Parents will often find themselves caught up in doing their best to comprehend just what it is their child is trying to say, and intently you’ll be looking at their little lips and hand gestures to give you an idea…and yet you still find yourself scratching your head (“hmm, what are they saying now?“)
Though this is quite common, it may also need to be addressed through sessions of speech therapy and/or occupational therapy.
Many toddlers will often have difficulty with pronunciation as well, in putting somewhat complete sentences together. Toddlers – Children between 18 months and approaching 4 years of age will more often than not mispronounce words, so we want our children to have a good headstart in life with communication and being able to communicate their thoughts into words – this is very important.
Children will have enough hurdles to deal with, and playing “catch up” later in life should not be one of them when these issues can be addressed early on.
Many toddlers substitute the wrong letter or combination of letters to form a sound, and some will eventually grow out of this, some will carry it forward into later years;
- “w” sound for an “l” (“wook (look) daddy”).
- “f” sound for “th” (“I doh (don’t) want a baf (bath) mommy”)
This is cute to hear of course but once children start to approach age 2, the cuteness factor should begin to take a backseat to the progression factor.
Consonant blends (also called consonant clusters) are groups of two or three consonants in words that makes a distinct consonant sound, such as “bl” or “spl.” and are generally more difficult to pronounce;
(“pay bocks?” for “play blocks?“). Toddlers will often mix up multi-syllabic words and simply reduce them to form shorter words since their little brains are working faster than their oral motor-skills;
Sample multi-syllabic words;
- 2 syllable words: baby, bedroom (be-voom), butter (bupper), good-bye (g’bye)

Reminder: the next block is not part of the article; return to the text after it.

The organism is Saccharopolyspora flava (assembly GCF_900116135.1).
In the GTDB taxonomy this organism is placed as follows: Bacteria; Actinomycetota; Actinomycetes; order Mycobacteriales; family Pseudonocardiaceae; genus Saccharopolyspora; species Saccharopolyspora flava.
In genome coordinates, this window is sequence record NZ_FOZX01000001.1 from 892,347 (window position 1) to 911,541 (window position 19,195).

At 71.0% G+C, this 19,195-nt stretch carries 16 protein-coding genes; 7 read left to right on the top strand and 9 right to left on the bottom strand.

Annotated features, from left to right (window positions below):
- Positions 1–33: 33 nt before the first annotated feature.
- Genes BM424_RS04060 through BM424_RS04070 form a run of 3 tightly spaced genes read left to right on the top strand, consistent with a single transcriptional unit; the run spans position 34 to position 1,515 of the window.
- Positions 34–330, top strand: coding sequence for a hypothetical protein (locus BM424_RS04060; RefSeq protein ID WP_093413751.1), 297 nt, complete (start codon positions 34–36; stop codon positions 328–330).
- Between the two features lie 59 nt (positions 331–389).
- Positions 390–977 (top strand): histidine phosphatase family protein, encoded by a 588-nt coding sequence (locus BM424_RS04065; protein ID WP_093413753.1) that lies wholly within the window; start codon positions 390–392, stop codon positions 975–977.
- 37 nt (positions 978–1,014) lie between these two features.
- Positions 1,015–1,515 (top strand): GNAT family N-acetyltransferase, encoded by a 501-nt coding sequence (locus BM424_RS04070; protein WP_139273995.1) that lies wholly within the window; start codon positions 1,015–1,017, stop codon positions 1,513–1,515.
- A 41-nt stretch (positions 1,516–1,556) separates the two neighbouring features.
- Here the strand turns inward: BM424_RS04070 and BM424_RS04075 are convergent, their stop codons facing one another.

- 3 syllable words: bicycle (bi’call), piano (‘ano), blueberry (bo’berry)
Many of these mispronunciations are common, and they could stay common up until age 5-6, however what a parent will want to do is to stay vigilant on watching to see if your toddler’s speech is improving over time, and by age 3 much of what your child says should be fairly understandable (fairly).
However (and this is a BIG HOWEVER), others outside of yourself should understand what your child is saying, and not just yourself since we as parents will adopt and adjust to better understand our youngsters – and last we checked, “Toddler” is not an official language!
However, what if the immediate problem is not pronunciation but rather that your child isn’t talking or is talking very little? You should act a little more quickly;
- Chatterbox or lips sealed? Your children should be talking, your children should be expressing and pointing – if you observe that they are a bit quieter than other children it is imperative that you address this right away, as it could be signs of not understanding words or frustration and lack of confidence and sometimes hearing impairment. We want our children to talk and do it constantly, we want our children being amazed by picture books and pointing to identify want the picture is; (you may hear; “wook dat da ca” – and as parents you’ll respond with; “yes, look-at-the-cat“)
–> Repetition, and a friendly responsive correction is important.
- Progression is the focus (for you)
- Progression is the key (for them)
- Progression is the reward (for everyone!)
—- so our children should be getting better at pronouncing words, using complete sentences instead of sparse words, using multi-syllabic words and by age 5 there should be a very noticeable and very considerable improvement.
Good habits for parents;
- Don’t get frustrated when you don’t quite understand what your child is trying to say
- Play word games – make it fun
- Use picture books – point and passively show your child how to form the word or words.
other articles: Autism – the early signs
Autism; If you find your child is more often than not, answering a question by repeating part of your question;
Example: If you ask; “Do you want some juice?” responds by saying “duice!” instead of simply saying; “yes” – this is called echolalia, and it could but certainly not always, be an early sign of autism.
- Contact TheraChoice today if you have any questions or concerns, remember early intervention is important.